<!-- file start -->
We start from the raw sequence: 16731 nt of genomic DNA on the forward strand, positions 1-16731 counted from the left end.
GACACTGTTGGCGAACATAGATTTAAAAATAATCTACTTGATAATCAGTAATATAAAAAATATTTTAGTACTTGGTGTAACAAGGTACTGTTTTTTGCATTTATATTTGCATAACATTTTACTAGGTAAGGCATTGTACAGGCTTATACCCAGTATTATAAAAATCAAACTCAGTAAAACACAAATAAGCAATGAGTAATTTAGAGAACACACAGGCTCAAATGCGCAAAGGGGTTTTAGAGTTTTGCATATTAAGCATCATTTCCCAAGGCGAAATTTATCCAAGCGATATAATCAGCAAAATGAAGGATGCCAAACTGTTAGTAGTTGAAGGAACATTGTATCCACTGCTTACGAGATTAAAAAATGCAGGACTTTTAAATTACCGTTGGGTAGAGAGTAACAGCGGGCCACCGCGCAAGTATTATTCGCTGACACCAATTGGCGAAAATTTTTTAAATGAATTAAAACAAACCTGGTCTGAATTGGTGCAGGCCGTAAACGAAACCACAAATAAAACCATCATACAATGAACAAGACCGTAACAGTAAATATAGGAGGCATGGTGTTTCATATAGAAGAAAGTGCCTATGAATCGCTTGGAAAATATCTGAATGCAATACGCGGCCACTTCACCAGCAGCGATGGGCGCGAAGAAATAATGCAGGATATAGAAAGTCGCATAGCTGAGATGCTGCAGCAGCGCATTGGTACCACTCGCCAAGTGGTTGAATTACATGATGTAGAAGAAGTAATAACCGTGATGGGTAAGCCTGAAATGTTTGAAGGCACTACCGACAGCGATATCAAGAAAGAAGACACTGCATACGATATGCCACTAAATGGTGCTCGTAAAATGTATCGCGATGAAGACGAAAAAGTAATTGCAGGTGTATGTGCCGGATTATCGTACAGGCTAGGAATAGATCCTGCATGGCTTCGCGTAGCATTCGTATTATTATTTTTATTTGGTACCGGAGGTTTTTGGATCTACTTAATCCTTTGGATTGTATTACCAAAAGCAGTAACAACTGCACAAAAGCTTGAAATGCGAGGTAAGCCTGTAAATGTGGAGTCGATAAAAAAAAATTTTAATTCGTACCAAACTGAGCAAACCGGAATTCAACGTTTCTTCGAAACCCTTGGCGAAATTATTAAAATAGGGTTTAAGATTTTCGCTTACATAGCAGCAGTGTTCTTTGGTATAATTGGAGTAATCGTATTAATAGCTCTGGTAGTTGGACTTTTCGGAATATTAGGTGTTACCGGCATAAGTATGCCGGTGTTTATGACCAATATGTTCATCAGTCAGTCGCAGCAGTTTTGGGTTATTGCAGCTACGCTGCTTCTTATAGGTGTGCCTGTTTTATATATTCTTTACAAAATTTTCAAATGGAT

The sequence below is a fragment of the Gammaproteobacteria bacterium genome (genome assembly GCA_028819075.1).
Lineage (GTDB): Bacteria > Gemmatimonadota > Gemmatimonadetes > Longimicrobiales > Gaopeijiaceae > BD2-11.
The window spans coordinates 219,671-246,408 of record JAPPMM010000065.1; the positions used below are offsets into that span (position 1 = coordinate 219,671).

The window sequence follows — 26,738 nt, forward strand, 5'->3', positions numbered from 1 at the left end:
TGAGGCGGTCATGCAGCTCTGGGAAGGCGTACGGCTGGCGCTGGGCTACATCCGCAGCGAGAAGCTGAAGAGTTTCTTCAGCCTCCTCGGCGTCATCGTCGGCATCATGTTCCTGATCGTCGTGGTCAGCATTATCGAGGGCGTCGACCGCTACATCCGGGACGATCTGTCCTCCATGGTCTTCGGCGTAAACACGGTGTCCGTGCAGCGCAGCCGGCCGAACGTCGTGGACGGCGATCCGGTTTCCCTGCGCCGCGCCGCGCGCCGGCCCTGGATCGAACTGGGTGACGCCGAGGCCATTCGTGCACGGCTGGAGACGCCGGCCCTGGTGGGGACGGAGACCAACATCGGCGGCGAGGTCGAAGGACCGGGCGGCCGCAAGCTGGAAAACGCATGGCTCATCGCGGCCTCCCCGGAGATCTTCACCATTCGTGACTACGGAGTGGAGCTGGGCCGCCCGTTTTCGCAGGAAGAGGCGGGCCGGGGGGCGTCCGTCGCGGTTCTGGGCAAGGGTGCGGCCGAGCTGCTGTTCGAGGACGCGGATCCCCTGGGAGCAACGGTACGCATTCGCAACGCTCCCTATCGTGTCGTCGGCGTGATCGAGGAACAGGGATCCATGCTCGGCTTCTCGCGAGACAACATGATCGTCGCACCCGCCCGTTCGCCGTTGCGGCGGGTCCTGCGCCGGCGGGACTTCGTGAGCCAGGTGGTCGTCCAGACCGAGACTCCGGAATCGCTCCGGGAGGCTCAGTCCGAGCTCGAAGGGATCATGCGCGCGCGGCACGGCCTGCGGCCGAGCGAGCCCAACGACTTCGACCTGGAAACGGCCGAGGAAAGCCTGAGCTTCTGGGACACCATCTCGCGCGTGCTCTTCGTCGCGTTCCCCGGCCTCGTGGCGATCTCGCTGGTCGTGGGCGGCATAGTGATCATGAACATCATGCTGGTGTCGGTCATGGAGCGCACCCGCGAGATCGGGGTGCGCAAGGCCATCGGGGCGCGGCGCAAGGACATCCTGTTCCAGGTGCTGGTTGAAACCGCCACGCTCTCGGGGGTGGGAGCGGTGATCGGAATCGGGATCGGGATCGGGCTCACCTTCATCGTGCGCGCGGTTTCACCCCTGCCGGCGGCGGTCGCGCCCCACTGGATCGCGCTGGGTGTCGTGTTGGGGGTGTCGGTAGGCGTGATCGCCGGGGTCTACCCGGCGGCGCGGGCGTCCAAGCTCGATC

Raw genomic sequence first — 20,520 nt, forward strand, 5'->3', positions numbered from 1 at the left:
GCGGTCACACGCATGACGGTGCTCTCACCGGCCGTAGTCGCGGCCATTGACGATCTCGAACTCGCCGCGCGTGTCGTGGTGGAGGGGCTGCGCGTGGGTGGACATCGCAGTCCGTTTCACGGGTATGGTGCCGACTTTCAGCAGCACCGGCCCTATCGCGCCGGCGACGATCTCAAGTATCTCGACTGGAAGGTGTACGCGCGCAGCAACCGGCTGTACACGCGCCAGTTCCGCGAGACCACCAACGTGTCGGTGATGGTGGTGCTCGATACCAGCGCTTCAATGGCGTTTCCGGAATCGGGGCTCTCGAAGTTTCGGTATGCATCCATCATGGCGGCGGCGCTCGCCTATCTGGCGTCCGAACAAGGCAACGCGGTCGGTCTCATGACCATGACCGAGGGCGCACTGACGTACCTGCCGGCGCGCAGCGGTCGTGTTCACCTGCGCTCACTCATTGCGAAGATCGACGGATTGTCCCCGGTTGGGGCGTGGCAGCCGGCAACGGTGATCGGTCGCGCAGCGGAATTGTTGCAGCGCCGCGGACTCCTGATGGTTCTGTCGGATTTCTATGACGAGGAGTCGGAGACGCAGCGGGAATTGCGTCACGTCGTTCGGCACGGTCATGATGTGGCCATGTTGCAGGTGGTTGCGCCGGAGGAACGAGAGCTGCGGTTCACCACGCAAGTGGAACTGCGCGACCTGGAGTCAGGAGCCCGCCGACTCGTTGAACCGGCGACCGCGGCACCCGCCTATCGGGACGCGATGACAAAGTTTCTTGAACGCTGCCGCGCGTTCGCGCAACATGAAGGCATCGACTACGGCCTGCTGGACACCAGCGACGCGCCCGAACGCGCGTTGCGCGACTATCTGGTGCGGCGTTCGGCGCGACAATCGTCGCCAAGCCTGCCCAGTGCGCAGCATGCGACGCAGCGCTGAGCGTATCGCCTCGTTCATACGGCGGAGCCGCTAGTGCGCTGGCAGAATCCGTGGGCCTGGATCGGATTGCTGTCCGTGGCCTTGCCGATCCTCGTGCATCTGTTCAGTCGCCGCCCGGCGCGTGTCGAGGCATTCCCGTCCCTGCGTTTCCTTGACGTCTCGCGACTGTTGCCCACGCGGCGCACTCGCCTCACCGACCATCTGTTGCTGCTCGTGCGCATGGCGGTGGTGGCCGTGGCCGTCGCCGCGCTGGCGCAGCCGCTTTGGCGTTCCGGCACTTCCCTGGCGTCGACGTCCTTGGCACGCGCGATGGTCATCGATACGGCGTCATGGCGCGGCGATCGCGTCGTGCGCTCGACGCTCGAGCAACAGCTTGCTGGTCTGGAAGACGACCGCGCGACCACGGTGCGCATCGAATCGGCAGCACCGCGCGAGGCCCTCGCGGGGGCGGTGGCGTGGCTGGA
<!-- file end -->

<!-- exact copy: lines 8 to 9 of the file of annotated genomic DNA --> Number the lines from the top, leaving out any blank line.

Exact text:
Raw genomic sequence first — 20,520 nt, forward strand, 5'->3', positions numbered from 1 at the left:
GCGGTCACACGCATGACGGTGCTCTCACCGGCCGTAGTCGCGGCCATTGACGATCTCGAACTCGCCGCGCGTGTCGTGGTGGAGGGGCTGCGCGTGGGTGGACATCGCAGTCCGTTTCACGGGTATGGTGCCGACTTTCAGCAGCACCGGCCCTATCGCGCCGGCGACGATCTCAAGTATCTCGACTGGAAGGTGTACGCGCGCAGCAACCGGCTGTACACGCGCCAGTTCCGCGAGACCACCAACGTGTCGGTGATGGTGGTGCTCGATACCAGCGCTTCAATGGCGTTTCCGGAATCGGGGCTCTCGAAGTTTCGGTATGCATCCATCATGGCGGCGGCGCTCGCCTATCTGGCGTCCGAACAAGGCAACGCGGTCGGTCTCATGACCATGACCGAGGGCGCACTGACGTACCTGCCGGCGCGCAGCGGTCGTGTTCACCTGCGCTCACTCATTGCGAAGATCGACGGATTGTCCCCGGTTGGGGCGTGGCAGCCGGCAACGGTGATCGGTCGCGCAGCGGAATTGTTGCAGCGCCGCGGACTCCTGATGGTTCTGTCGGATTTCTATGACGAGGAGTCGGAGACGCAGCGGGAATTGCGTCACGTCGTTCGGCACGGTCATGATGTGGCCATGTTGCAGGTGGTTGCGCCGGAGGAACGAGAGCTGCGGTTCACCACGCAAGTGGAACTGCGCGACCTGGAGTCAGGAGCCCGCCGACTCGTTGAACCGGCGACCGCGGCACCCGCCTATCGGGACGCGATGACAAAGTTTCTTGAACGCTGCCGCGCGTTCGCGCAACATGAAGGCATCGACTACGGCCTGCTGGACACCAGCGACGCGCCCGAACGCGCGTTGCGCGACTATCTGGTGCGGCGTTCGGCGCGACAATCGTCGCCAAGCCTGCCCAGTGCGCAGCATGCGACGCAGCGCTGAGCGTATCGCCTCGTTCATACGGCGGAGCCGCTAGTGCGCTGGCAGAATCCGTGGGCCTGGATCGGATTGCTGTCCGTGGCCTTGCCGATCCTCGTGCATCTGTTCAGTCGCCGCCCGGCGCGTGTCGAGGCATTCCCGTCCCTGCGTTTCCTTGACGTCTCGCGACTGTTGCCCACGCGGCGCACTCGCCTCACCGACCATCTGTTGCTGCTCGTGCGCATGGCGGTGGTGGCCGTGGCCGTCGCCGCGCTGGCGCAGCCGCTTTGGCGTTCCGGCACTTCCCTGGCGTCGACGTCCTTGGCACGCGCGATGGTCATCGATACGGCGTCATGGCGCGGCGATCGCGTCGTGCGCTCGACGCTCGAGCAACAGCTTGCTGGTCTGGAAGACGACCGCGCGACCACGGTGCGCATCGAATCGGCAGCACCGCGCGAGGCCCTCGCGGGGGCGGTGGCGTGGCTGGA